The Muwaṭṭaʾ is the first extant treatise on Islamic law, written by the eighth-century Medinan jurist Mālik b. Anas (d. 179/795). It provides an unparalleled window into the life of the early Muslim community of Medina—where the Prophet Muḥammad lived and died after immigrating from Mecca—as well as the rituals, laws, and customs that its members upheld years after his death. Harvard’s Program in Islamic Law, in conjunction with Harvard University Press, published an English translation of the Muwaṭṭaʾ in 2019, edited and translated by Professors Mohammad Fadel and Connell Monette. This translation is based on the recently published critical edition of the Muwaṭṭaʾ, The Royal Moroccan Edition (Rabat: Ministry of Endowments, 2013). With its extensive notes, the English edition is intended to make this important early legal text widely accessible to a broad spectrum of readers, including those interested in both legal history and Islamic Studies. This Online Companion to the Muwaṭṭaʾ makes the full texts of both the original Arabic edition and its English translation freely available online. We gratefully acknowledge the Moroccan Ministry of Endowments and Islamic Affairs for permissions to make the full Arabic text available online.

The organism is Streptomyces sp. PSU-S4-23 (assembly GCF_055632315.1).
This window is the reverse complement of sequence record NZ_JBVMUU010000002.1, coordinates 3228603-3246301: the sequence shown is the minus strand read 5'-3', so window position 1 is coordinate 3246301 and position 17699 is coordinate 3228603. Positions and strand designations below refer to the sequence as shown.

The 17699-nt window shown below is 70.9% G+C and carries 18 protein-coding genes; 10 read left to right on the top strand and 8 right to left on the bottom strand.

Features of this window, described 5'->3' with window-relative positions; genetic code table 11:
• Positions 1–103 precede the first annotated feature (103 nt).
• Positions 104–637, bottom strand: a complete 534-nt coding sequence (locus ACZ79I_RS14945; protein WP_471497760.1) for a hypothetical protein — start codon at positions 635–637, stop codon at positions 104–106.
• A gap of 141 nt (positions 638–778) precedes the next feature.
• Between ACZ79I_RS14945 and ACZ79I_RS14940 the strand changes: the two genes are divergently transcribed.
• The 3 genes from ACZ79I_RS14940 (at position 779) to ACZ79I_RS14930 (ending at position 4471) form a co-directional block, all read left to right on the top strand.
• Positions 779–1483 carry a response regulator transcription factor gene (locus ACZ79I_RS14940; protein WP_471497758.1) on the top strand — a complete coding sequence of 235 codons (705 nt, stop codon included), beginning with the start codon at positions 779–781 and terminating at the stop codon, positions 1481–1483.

This source is part of the Online Companion to the print edition al-Muwaṭṭaʾ, the Royal Moroccan Edition: The Recension of Yaḥyā Ibn Yaḥyā al-Laythī (Harvard Series in Islamic Law), edited and translated by Mohammad Fadel and Connell Monette (PIL/HUP, 2019).
The Arabic text has been provided in 15 parts, of which this is the fifteenth.